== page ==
How to Repair a Defective DVD New Disk
As an optical medium, DVD discs are susceptible to operating errors. The slightest amount of dirt or scratching can cause problems for the laser that reads the discs which is why it's important to keep the discs in top condition. Sometimes, even new DVDs straight out of the box can be subject to dirt or damage caused in shipping or manufacture. This can often be fixed with a little cleaning and repair.
Try the DVD in a second drive, such as your computer or a friend's player, to make sure it is the disc that is at fault and not your player.
Clean the DVD with a lint-free cleaning cloth moistened with rubbing alcohol or glass cleaner. Pay particular attention to circular streaks caused during manufacturing, as these cause the most errors for players.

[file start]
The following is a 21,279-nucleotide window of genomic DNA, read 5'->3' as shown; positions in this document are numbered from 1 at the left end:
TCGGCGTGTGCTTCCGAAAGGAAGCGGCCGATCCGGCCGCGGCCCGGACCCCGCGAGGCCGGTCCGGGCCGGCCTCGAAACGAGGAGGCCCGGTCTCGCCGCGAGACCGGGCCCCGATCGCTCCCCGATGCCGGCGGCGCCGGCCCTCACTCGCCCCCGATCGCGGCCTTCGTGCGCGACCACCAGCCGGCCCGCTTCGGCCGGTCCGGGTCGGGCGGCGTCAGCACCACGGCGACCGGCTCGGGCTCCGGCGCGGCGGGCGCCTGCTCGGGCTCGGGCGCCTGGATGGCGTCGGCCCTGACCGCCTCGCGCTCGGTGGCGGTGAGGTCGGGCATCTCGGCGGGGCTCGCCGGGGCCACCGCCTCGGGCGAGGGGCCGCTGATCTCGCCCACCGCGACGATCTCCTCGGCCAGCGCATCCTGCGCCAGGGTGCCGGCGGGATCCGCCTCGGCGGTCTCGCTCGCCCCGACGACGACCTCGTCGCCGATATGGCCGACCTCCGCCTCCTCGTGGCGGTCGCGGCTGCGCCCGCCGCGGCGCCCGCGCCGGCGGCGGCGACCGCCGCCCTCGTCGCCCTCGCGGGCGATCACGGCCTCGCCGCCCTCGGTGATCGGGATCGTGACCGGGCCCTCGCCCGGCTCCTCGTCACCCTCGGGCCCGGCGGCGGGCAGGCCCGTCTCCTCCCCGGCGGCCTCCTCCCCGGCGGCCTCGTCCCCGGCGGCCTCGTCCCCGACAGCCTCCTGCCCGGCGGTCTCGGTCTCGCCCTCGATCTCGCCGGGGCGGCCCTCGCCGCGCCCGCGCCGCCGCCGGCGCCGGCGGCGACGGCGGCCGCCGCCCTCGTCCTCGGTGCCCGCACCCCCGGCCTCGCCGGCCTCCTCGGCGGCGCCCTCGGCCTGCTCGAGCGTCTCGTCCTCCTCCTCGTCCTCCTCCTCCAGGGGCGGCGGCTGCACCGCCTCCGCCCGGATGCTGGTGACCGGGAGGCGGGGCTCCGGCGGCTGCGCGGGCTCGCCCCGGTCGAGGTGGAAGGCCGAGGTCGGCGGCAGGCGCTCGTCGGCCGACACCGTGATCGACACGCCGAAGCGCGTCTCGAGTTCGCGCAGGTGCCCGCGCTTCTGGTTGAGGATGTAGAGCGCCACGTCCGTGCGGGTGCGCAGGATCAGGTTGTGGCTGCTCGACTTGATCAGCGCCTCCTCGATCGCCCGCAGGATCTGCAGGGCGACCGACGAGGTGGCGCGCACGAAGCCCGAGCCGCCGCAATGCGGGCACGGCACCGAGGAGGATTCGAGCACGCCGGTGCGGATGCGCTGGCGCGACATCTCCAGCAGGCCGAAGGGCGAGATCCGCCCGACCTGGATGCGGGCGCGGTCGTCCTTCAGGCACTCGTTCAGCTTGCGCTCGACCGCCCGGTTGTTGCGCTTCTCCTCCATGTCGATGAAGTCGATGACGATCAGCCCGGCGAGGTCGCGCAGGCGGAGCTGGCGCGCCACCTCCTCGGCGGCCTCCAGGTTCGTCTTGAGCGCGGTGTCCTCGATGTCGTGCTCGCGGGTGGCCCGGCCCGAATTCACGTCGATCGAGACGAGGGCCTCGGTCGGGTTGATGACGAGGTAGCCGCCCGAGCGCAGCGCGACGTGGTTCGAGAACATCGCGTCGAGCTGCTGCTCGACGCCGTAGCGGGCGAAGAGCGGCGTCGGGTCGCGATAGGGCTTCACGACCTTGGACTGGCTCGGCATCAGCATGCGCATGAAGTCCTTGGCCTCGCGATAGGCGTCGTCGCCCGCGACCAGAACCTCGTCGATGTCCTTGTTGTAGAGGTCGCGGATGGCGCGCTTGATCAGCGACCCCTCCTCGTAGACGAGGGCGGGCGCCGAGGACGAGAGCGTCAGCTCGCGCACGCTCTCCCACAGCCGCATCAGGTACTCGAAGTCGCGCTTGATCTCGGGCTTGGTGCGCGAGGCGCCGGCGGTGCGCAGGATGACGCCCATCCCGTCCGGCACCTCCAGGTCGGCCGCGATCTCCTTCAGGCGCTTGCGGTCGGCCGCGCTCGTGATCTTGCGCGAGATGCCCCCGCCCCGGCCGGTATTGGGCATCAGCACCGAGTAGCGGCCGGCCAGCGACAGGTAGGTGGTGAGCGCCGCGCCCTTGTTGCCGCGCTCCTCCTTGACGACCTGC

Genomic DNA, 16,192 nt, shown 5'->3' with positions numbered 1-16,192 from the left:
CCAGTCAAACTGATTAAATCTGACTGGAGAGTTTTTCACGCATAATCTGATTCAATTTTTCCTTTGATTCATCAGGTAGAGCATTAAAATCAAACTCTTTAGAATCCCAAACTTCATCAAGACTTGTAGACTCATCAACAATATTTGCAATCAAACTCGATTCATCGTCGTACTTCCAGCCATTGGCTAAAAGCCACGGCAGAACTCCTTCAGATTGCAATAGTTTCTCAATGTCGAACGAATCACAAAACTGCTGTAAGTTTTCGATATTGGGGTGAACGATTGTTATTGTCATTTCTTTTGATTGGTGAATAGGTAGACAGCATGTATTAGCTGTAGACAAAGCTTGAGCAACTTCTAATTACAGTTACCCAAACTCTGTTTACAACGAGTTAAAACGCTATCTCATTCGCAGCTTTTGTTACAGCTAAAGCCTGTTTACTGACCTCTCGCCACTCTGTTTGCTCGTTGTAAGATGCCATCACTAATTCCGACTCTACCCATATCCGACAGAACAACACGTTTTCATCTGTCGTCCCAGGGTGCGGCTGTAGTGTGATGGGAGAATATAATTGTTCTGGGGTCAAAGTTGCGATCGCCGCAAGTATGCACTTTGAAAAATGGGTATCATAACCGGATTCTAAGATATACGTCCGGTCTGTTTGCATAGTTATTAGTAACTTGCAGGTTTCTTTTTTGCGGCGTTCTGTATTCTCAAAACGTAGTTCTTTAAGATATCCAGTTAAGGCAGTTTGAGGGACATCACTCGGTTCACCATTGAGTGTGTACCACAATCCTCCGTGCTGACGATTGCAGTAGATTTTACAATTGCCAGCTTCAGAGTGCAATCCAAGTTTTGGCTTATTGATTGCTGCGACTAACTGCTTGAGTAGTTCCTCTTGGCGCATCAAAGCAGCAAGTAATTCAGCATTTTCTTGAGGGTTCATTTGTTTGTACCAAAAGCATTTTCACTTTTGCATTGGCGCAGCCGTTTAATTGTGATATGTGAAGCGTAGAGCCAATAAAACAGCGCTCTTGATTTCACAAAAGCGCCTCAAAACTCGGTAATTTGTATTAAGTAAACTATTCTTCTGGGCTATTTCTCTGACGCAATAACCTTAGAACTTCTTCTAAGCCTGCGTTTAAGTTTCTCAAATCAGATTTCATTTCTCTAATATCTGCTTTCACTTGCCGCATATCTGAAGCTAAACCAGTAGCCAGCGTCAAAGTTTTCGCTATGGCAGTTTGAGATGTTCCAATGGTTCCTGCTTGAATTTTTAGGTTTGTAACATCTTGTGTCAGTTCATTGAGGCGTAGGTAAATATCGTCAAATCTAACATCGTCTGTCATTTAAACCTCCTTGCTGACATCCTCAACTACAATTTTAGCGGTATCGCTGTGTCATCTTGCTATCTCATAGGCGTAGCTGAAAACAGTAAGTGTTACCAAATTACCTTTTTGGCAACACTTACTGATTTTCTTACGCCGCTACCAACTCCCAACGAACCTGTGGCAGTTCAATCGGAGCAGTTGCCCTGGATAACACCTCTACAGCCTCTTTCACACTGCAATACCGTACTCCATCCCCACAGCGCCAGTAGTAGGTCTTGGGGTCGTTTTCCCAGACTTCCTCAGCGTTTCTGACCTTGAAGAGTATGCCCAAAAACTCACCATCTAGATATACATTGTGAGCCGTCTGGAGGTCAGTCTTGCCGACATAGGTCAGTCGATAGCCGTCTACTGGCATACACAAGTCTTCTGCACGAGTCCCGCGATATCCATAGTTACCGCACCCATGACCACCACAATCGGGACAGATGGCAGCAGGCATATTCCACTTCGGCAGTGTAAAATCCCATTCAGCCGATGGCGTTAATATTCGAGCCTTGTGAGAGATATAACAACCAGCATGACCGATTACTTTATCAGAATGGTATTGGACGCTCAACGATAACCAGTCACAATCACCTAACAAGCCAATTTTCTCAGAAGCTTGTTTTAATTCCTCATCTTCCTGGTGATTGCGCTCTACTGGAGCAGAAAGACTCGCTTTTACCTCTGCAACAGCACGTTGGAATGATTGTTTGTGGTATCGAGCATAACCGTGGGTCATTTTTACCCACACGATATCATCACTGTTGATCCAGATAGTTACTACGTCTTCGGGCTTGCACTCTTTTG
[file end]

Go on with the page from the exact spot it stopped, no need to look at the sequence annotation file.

Hold the disc up to the light and look at the label side. If the disc's silver or gold data layer has scratches or marks that show all the way through to the label side, the disc has been irreparably damaged during manufacturing or shipping and must be replaced. If the bottom side of the disc bears surface scratches that do not show through, these can usually be fixed with resurfacing paste.
Apply a nickel-sized blob of resurfacing paste to the surface of the disc and use a tissue to rub the paste into the disc's bottom side using vigorous circular motions. Keep rubbing until the paste has been entirely rubbed into the disc, then wipe off the edges and try the disc again.
Contact the seller if the above steps do not return the DVD to working order, as the disc has been irreparably damaged prior to purchase.
- "Instructions: PC Clean Repair Paste;" Manhattan Products; 2005